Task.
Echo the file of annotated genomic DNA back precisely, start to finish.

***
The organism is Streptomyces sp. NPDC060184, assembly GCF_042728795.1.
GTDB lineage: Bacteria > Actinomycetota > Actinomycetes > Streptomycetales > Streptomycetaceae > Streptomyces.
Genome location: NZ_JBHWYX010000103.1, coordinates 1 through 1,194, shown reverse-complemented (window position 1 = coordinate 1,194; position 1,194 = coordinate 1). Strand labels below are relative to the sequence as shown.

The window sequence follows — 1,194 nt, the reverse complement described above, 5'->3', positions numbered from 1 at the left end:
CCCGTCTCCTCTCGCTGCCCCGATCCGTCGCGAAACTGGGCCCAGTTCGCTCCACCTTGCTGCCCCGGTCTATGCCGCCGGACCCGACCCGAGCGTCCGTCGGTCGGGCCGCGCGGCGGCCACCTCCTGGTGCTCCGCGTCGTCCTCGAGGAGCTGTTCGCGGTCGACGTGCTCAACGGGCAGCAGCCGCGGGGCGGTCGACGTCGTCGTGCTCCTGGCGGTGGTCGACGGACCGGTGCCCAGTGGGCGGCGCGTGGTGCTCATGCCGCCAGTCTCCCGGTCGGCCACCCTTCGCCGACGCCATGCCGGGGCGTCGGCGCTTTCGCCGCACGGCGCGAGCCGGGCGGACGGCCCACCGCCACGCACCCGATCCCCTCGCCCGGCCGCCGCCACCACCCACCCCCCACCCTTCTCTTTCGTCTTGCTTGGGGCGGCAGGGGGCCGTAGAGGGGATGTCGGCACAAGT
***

The organism is Streptomyces sp. NPDC060184, assembly GCF_042728795.1.
GTDB lineage: Bacteria > Actinomycetota > Actinomycetes > Streptomycetales > Streptomycetaceae > Streptomyces.
Genome location: NZ_JBHWYX010000103.1, coordinates 1 through 1,194, shown reverse-complemented (window position 1 = coordinate 1,194; position 1,194 = coordinate 1). Strand labels below are relative to the sequence as shown.

The window sequence follows — 1,194 nt, the reverse complement described above, 5'->3', positions numbered from 1 at the left end:
CCCGTCTCCTCTCGCTGCCCCGATCCGTCGCGAAACTGGGCCCAGTTCGCTCCACCTTGCTGCCCCGGTCTATGCCGCCGGACCCGACCCGAGCGTCCGTCGGTCGGGCCGCGCGGCGGCCACCTCCTGGTGCTCCGCGTCGTCCTCGAGGAGCTGTTCGCGGTCGACGTGCTCAACGGGCAGCAGCCGCGGGGCGGTCGACGTCGTCGTGCTCCTGGCGGTGGTCGACGGACCGGTGCCCAGTGGGCGGCGCGTGGTGCTCATGCCGCCAGTCTCCCGGTCGGCCACCCTTCGCCGACGCCATGCCGGGGCGTCGGCGCTTTCGCCGCACGGCGCGAGCCGGGCGGACGGCCCACCGCCACGCACCCGATCCCCTCGCCCGGCCGCCGCCACCACCCACCCCCCACCCTTCTCTTTCGTCTTGCTTGGGGCGGCAGGGGGCCGTAGAGGGGATGTCGGCACAAGT